When I was in sixth grade social studies, my teacher told us that streets always go east and west, and avenues always go north and south. Many cities have that system, but not every city does: by convention, Manhattan has avenues running north-south and streets running east-west, but the opposite is true in places like Denver where streets run north-south and avenues run east-west. Other cities do it in other ways: Washington, DC, famously has avenues cutting diagonals across the city. Tuscon has "stravenues" that fulfill that function. Generally, cities will have avenues intersecting streets, and I was curious about how Lansing's roads were named.
Lansing's longest street, Cedar, is north-south, and our longest avenue, Grand, is east-west; however there is no obvious directional pattern to how our avenues and streets were chosen or planned, other than that they intersect with each other and have buildings on both sides. Streets and avenues may be more predicted by where they are than which direction they carry traffic: most of the roads in the city center are given the suffix "street"..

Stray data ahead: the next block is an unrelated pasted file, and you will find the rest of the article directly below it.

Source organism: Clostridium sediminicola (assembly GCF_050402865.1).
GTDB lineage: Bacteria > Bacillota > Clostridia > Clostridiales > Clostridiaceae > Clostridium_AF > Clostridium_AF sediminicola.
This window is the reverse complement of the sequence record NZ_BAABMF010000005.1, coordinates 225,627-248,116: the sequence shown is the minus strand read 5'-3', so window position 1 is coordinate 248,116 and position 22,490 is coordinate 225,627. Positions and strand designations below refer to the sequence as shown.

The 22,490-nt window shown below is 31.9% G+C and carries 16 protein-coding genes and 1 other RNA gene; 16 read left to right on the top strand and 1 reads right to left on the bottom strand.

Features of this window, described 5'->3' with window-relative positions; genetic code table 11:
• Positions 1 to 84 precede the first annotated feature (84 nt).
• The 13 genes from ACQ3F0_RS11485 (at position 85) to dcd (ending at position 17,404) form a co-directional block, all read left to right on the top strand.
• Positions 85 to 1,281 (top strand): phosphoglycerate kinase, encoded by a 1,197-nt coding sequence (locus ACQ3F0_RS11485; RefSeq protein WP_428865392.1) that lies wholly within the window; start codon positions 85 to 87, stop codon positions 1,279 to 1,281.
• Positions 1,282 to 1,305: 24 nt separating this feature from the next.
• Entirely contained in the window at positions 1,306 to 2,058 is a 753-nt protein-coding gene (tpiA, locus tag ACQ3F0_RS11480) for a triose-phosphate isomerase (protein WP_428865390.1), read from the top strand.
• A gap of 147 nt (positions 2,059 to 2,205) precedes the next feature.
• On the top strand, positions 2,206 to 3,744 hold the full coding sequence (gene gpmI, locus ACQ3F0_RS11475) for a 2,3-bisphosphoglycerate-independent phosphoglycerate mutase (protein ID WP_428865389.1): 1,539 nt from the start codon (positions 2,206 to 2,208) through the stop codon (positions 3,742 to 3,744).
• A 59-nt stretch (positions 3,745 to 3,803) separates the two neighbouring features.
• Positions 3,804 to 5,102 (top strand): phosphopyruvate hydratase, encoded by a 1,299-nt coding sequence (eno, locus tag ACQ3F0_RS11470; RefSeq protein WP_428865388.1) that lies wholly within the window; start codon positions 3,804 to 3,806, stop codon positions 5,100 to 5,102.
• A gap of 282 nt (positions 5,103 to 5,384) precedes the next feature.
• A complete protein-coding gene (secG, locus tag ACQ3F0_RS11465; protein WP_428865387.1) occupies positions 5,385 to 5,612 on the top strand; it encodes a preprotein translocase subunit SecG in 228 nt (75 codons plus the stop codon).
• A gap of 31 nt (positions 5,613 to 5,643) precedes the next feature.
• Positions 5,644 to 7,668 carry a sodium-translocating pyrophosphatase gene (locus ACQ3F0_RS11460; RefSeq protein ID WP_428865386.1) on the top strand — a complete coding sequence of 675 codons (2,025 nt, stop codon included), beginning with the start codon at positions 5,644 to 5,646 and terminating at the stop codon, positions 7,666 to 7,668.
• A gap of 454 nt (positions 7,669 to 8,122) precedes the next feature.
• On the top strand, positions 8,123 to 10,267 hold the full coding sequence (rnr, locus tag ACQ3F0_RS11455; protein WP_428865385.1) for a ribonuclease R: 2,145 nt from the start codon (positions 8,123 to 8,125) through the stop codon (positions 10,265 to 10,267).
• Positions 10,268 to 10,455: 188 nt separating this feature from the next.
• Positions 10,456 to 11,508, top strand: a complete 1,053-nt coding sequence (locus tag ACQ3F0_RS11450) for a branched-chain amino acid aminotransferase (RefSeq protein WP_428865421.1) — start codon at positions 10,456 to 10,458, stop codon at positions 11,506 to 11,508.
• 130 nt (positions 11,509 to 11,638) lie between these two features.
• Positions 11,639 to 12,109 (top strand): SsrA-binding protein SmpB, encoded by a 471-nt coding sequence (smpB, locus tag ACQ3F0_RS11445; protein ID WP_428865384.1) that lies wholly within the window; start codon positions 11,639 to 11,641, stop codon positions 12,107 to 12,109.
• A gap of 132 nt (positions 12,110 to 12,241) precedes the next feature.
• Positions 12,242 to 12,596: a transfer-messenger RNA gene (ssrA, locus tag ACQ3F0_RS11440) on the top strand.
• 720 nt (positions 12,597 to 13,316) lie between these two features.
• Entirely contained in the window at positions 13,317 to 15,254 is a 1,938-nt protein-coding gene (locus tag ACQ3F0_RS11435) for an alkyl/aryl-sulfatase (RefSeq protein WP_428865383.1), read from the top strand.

When the most common street suffixes are visualized, some patterns do emerge: boulevards are split as they are in most cities. Places, courts and lanes are typically dead ends. Drives and circles are both located in areas that loop and meander. Roads are mostly found outside the city center and are mostly north-south and east-west. Here's the whole set layered on top of each other:
Looking for cool grids? You need only look to Eaton county: our highway and road system neatly divides the county into a series of rectangles, highways going east-west and roads going north-south. Ingham county has no such pattern.
Seriously interesting. Wondering why Ingram isn't as organized (north-south, east west, neat little boxes) as Eaton? More agricultural, more quickly populated, was it on the Underground Railroad? Thanks for doing this.ReplyDelete